Nintendo 64

I would consider myself to be one of the most passionate Perfect Dark fans in existence. I've spent years extolling this game. I've poured countless hours into playing it.

It's difficult to explain this game. Perfect Dark is an FPS game by British developer Rareware which, on the surface, looks like a simple console FPS, a primitive ancestor of Halo, or simply Goldeneye with a female lead. But to me, this game is so much more. It is a model FPS. I often liken it to the best of Pink Floyd's albums, and Rareware to Pink Floyd.

Perfect Dark has two key flaws which are well known. The framerate is stuttery and the visuals are blurry, especially on the NTSC version. But beyond this, there are very few true flaws. Yes, the game had a mission named Pelagic II which was confusing and frustrating unless you knew exactly where to go, but it is only a minor scratch on a beatiful work of art.

Perfect Dark has a spectacular soundtrack, mostly composed by Grant Kirkhope. Every track--from the pause menu to the training music to the G5 building theme to the track "Deep Sea: Nullify Threat"--is a masterpiece of theme, tone, and mood. The soundtrack touches emotions of wonder, of aggression, of uneasiness, and it does it without falling flat or becoming pretentious. In addition, the sound effects are excellent, and the game is notable for having extensive NPC barks, from jovial, to anger, to fear, and, most touching - to begging for their life.

Perfect Dark's visuals are very good. The lighting system is not as good as Rareware had hoped to achieve, due to N64 hardware limits, but the dynamic lighting functions very well, allowing weapons to illuminate areas, and lights to be disabled\destroyed to create darkness. The textures are very good for an N64 game, thanks to Rareware's custom texture mapping techniques, and the animation is fluid. The weapon animations are particularly memorable.

Perfect Dark's singleplayer is tightly paced, story-driven, and thanks to multiple difficulties with a list of objectives which grows longer with each difficulty, it offers something for both casual and hardcore gamers. On the Villa mission, on Agent, you must rescue a negotiator. On Perfect Agent, you ARE the negotiator. The AI reacts sluggishly, but this is not so much a flaw as a gameplay feature, allowing a multitude of tactics including disarming, wounding, taking cover, and intimidating enemies into surrendering. The storyline is interesting, and while the British charm might be seen as hokey by some, I feel it lends richness to the story. The gameplay never feels stale, and it rewards tactics over twitch shooting abilities.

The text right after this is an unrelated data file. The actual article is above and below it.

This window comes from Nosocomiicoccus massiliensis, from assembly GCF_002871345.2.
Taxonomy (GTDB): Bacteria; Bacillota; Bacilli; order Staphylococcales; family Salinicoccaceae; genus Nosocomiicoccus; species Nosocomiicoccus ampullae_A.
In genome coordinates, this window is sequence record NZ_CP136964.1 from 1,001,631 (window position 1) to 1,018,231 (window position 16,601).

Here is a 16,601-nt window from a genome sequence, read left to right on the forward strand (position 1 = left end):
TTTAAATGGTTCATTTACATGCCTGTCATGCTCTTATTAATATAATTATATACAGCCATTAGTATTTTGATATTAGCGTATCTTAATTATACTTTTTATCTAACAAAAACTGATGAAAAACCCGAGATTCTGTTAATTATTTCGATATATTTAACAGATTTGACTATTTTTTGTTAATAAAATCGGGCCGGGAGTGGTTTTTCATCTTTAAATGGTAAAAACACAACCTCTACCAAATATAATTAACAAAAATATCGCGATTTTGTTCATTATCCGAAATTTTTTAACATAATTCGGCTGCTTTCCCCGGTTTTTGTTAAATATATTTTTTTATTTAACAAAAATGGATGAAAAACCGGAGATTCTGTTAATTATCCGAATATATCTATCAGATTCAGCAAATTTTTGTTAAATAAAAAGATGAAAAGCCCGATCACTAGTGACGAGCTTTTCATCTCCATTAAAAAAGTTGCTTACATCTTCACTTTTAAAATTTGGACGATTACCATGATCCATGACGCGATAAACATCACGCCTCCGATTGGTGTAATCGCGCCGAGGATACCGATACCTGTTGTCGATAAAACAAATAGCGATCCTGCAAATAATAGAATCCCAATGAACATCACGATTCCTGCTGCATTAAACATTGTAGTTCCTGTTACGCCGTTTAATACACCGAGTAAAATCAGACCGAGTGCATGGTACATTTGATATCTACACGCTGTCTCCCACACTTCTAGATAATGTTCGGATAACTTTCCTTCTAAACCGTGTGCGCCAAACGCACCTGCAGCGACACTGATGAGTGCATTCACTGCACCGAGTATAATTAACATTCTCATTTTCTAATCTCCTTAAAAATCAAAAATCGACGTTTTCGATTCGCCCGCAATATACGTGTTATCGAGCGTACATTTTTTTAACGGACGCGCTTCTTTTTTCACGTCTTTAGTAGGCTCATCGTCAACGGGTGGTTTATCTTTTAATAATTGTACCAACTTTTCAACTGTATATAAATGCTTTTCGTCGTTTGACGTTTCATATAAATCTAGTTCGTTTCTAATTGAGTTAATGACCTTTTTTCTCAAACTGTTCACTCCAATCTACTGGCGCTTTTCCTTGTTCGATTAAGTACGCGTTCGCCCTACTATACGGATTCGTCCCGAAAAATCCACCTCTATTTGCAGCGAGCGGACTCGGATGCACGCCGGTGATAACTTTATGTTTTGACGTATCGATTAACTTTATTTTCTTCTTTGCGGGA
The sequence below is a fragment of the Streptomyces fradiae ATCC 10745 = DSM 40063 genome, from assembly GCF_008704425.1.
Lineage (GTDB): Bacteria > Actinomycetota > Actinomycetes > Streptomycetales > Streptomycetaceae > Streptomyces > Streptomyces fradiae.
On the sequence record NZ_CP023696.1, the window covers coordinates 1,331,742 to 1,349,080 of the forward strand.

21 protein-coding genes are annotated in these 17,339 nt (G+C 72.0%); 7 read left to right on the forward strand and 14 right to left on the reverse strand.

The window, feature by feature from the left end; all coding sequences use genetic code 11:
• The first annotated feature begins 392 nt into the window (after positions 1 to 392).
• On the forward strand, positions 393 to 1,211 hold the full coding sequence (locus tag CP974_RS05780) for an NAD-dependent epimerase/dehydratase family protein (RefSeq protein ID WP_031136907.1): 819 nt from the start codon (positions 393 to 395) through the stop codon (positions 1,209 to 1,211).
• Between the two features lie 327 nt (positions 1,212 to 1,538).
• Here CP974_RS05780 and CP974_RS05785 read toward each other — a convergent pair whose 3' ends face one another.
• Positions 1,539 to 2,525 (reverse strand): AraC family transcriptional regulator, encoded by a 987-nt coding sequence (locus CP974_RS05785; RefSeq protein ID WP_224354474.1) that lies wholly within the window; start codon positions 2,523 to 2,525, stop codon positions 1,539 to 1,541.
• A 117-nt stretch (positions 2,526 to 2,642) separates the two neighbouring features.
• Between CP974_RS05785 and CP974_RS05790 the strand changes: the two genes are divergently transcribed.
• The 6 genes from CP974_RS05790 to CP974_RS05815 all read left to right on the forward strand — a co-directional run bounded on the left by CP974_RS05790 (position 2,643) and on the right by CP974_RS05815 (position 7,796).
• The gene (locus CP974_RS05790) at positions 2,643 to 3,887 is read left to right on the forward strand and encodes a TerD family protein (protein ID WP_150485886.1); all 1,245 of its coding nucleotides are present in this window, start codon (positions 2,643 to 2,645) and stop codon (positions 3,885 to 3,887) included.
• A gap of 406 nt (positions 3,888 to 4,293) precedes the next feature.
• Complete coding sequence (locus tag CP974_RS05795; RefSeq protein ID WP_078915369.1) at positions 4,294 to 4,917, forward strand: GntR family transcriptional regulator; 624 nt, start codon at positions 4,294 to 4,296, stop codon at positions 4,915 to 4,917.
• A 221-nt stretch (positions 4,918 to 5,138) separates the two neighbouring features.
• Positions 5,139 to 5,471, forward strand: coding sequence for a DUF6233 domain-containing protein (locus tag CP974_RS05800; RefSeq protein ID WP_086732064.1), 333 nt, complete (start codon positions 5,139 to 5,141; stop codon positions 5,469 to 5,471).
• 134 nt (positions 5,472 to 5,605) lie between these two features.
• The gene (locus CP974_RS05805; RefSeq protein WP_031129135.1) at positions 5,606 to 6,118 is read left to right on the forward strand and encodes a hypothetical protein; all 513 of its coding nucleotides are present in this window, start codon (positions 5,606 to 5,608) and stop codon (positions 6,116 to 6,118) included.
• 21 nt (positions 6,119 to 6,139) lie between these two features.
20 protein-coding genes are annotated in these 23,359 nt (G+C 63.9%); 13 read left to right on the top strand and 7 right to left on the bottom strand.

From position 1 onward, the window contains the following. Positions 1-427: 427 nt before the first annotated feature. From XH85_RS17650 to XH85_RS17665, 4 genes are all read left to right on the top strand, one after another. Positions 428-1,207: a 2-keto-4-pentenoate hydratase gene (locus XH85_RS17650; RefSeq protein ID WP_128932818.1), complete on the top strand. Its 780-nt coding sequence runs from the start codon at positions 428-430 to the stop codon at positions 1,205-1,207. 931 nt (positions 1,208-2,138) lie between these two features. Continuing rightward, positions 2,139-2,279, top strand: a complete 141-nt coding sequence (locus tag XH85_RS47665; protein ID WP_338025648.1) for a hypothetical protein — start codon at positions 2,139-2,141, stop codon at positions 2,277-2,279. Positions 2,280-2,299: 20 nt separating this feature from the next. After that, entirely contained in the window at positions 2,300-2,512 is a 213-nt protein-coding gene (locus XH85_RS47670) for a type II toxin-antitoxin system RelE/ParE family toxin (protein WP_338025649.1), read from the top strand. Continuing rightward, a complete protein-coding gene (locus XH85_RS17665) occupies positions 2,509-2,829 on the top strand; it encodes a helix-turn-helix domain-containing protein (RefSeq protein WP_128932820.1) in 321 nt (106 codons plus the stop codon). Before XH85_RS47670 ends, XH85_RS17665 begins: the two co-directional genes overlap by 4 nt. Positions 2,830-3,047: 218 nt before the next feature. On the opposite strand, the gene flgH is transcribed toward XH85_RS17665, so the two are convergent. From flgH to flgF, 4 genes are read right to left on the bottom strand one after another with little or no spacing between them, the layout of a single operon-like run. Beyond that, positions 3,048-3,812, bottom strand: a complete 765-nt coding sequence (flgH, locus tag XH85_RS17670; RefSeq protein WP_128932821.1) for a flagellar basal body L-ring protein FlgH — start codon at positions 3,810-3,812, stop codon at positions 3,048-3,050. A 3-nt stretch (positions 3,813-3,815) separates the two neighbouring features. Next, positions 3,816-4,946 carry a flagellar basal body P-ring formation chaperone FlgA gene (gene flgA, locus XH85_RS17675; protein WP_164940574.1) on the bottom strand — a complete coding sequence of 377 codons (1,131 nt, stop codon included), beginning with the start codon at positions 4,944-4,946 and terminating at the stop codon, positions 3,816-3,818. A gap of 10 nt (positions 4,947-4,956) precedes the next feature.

The multiplayer is crammed full of options. Game modes, AI bot behavior, handicaps, weapon lists, music, player models, there are pages of things to tweak in order to make the game play how you wish. The bots have certain flaws, namely being unable to use mines and failing to hit anything with the shotgun, but they make up for it by having multiple selectable personality types, and being very good fighters. From Meatsims to Darksims, they offer cannon fodder, decent squadmates, and nightmarishly tenacious opponents.

I could go on for hours analysing aspects of this game which stand as monuments to fine game design. But in short, Perfect Dark for me is the best FPS game ever made, and it is possible the best videogame made to date. I have played many wonderful games in my life, but only Perfect Dark has touched me so deeply, and has not faded from my life with time. Every time I lack inspiration, I play this game or listen to its beautiful soundtrack. 13 years after release, it is every bit as amazing as the day I first played it, plugging in my controller and marvelling as Joanna spoke casually to Carrington Institute staff as I walked freely about with the most beautiful videogame tune I had ever heard in my life, "Carrington Institute Theme" playing.

When asked to explain why Perfect Dark is so amazing, or significant to gaming today, I often find myself struggling to find the words. Not because I can't find reasons, but because I fear I lack the ability to adequately explain the beauty and power of this videogame.